Apologies and a quote

My apologies about the lack of follow-up for the painting demo. Rest assured it is coming soon...(as soon as I figure out why I'm having trouble posting pictures to the blog?!!!) Meanwhile, may I share a quote from one of my favorite current animated movies? It's from "Ratatouille" (yes I guess I'm a dork, but it's such a cute story and the amimation is beautiful). Do you know this movie? If you are an artist, may I be so bold as to say that you might wish to see it?

The bold print in the quote below is my emphasis. Whether you are an artist, a collector, a friend, an Italo-file or a Franco-file or some other art-o-file, I will leave it to you to intepret it further. Suffice it to say I've seen this  movie 4  or 5 times, and it is full of inspirational quotes like these. I love it so much that  I still wait around for all of  the credits and look at Pixar's website to see if they're hiring ;-) (and no, I don't have kids, and yes, I've already mentioned, I'm a dork., and no, I can't move to Calfornia for any animaiton job , even if I had an inkling about how to do that kind of stuff!) Anyhoo, without further ado, here's the quote :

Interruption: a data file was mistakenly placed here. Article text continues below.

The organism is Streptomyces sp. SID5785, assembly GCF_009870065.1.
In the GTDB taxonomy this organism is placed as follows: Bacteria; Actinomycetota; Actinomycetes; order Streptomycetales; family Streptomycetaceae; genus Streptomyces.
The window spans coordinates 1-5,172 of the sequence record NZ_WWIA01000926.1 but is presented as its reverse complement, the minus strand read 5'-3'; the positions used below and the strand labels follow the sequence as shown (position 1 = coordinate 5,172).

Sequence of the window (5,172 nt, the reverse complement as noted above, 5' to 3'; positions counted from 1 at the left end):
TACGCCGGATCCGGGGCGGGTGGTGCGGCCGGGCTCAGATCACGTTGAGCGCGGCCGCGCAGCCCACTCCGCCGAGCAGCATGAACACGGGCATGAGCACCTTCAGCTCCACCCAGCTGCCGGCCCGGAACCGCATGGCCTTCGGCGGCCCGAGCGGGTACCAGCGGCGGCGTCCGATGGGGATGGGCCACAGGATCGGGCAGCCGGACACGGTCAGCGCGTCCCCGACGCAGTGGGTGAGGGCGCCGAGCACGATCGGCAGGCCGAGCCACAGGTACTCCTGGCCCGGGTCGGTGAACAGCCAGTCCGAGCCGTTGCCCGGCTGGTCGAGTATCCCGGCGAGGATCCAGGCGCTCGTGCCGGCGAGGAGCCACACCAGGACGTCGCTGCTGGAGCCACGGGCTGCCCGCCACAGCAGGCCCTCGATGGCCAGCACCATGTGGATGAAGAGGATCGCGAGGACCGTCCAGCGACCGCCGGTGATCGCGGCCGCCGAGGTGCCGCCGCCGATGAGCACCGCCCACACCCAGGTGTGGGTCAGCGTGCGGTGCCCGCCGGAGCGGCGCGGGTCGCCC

From critic "Anton Ego" in the film Ratatouille : "In many ways, the work of a critic is easy. We risk very little yet enjoy a position over those who offer up their work and their selves to our judgment. We thrive on negative criticism, which is fun to write and to read. But the bitter truth we critics must face, is that in the grand scheme of things, the average piece of junk is probably more meaningful than our criticism designating it so. But there are times when a critic truly risks something, and that is in the discovery and defense of the new. The world is often unkind to new talent, new creations, the new needs friends. Last night, I experienced something new, an extraordinary meal from a singularly unexpected source. To say that both the meal and its maker have challenged my preconceptions about fine cooking is a gross understatement. They have rocked me to my core. In the past, I have made no secret of my disdain for Chef Gusteau's famous motto: Anyone can cook. But I realize, only now do I truly understand what he meant. Not everyone can become a great artist, but a great artist can come from anywhere. It is difficult to imagine more humble origins than those of the genius now cooking at Gusteau's, who is, in this critic's opinion, nothing less than the finest chef in France. I will be returning to Gusteau's soon, hungry for more."